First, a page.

I’d like to use this blog post to spark a discussion on the idea of “success.” It was brought on when Arik, fellow B2B Voices writer, brought the following blog post to our team’s attention. The post, entitled Finally! A B2B social media success story, describes a humorous use of video by a printer manufacturer in Massachusetts. The “Destroy Your Printer Video Contest” allowed for submission of user-generated content that shows the best-ever destruction of their printer, which, as Office Space taught us all, is the bane of the office-place existence.
[Short pause to insert Office Space clip... can't let that opportunity pass]
The winning submission of the Destroy your Printer Video Contest was Cottage Revolution, seen below:
I’m not disputing the success of this contest, in fact, it’s pretty darn good (full list of videos is on the ELS blog…). I would probably want to learn more about how many people called back etc, and might agree that the sale reported on the blog post was probably luck, but it was definitely a great way to engage people and bring eyes to the company.
What I’d like to talk about is what “success” means. Was it the sale in this case? That seems to be so for the author of this post. However, Nathan Dube from Expert Laser Services, had his goals laid out from the get-go, as quoted:
“The focus of the contest was not ‘let’s get customers’,” he said. ” The focus was to drive more traffic to the website, build inbound links, and create good content. The fact that we landed a new service and repair customer was not our goal, but it happened.”
By all counts, this was a success. But there have been numerous, numerous, counts of this sort of success for B2B social media use. It wasn’t the first.
Look at HubSpot, for instance. They are strictly B2B with their product offering, but through an incredible content production program, they have significantly increased the awareness of their product, their website traffic has grown exponentially, and their inbound links/SEO have benefited enormously (although, that last part better be true, since that’s their entire business!). I would also add that if you asked them for their conversion rates, they do find a good amount of actual revenue opportunities from this program.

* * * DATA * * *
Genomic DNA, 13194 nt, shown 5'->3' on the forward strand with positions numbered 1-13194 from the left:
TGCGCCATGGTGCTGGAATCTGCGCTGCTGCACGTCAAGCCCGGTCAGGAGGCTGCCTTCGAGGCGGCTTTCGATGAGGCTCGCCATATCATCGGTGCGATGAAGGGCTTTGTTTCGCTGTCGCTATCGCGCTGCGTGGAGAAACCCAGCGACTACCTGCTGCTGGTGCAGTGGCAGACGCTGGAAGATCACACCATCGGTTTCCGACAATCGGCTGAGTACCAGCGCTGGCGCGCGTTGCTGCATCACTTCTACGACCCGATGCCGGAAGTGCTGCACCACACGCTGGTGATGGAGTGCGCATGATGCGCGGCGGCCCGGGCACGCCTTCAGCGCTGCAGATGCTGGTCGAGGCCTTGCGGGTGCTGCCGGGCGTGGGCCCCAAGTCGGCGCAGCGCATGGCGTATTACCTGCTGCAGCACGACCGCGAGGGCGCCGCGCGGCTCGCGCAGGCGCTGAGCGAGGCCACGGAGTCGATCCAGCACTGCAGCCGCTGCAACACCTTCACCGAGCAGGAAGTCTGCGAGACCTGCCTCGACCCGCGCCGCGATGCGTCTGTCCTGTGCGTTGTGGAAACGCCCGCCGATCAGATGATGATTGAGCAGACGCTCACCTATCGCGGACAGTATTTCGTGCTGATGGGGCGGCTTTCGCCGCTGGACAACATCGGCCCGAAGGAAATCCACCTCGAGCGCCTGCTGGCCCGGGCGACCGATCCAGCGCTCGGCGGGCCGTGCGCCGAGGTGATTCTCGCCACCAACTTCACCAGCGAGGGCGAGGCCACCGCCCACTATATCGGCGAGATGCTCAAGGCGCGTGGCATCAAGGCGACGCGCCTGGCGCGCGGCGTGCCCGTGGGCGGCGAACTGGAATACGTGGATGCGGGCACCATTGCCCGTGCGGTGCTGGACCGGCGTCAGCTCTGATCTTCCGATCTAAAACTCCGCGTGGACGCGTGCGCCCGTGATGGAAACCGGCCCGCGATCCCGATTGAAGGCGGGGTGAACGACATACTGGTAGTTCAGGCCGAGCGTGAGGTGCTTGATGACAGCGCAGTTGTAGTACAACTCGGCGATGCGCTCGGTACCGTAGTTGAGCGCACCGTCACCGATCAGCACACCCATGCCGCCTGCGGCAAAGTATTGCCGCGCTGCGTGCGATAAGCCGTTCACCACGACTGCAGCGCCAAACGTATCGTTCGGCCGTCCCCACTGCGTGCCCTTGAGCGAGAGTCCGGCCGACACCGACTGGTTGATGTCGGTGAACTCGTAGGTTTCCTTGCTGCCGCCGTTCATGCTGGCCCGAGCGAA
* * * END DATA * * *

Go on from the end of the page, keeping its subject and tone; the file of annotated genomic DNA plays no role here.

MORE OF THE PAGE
Another example that I always like is Kinaxis, which offers supply chain management solutions. To the average consumer, this is not only just B2B, but could be perhaps….a bit dry. However, their blog is one I use often as a great example of building customer and industry relations and positioning them at the top of their space. In my opinion, it’s also a great example of following blogging best-practices quite well. I don’t know the numbers behind the Kinaxis blog, but I would guess that their brand awareness in an industry where most players aren’t thinking about social media or SEO has benefited from their program. I also wouldn’t be surprised if they too had actual conversion result.
You can also check out Social Media B2B for a load of what many consider to be “successful” B2B social media efforts.
So this brings me to my question. What is success? My answer is that success first of all depends on your goals. I talked about 4 reasons a B2B company should start a social media program back in April, and many of those weren’t directly sales-related. The most important process is to decide what you want to achieve and build a strategic plan around that set of goals.
If your goals are much like Nathan’s at ELS, then success is seen with an increase in website traffic, producing great content, and increasing inbound links. Landing a sale wasn’t on that list. But that’s ok, because ELS sat down and they identified what they wanted out of a social media program. There is tremendous value in increasing hits to your website.
Additionally, the entire concept of brand equity originated because there is inherent value in the amount of reach your brand has, and what it’s level of awareness is, as well as whether that image is positive or negative. So much so that it can be a line item in accounting and is part of valuation.
But I digress. The most successful programs are the ones that go through that process of goal-setting, and their success is dependent on the decision points of that process. It’s sometimes difficult from an outside perspective to know what those internal goals are, and we assume success – or lack thereof. It’s also a lot less clear what the various uses for B2B social media use are from an external standpoint than it is for B2C.
I’d love to hear your thoughts on the topic. Does success mean a sale? What does success depend upon? Are companies that focus on non-sales related goals wasting their resources with the program? Is their really enough value in things like driving more website traffic or creating a body of content?Do you have other examples of successful programs in the B2B space?
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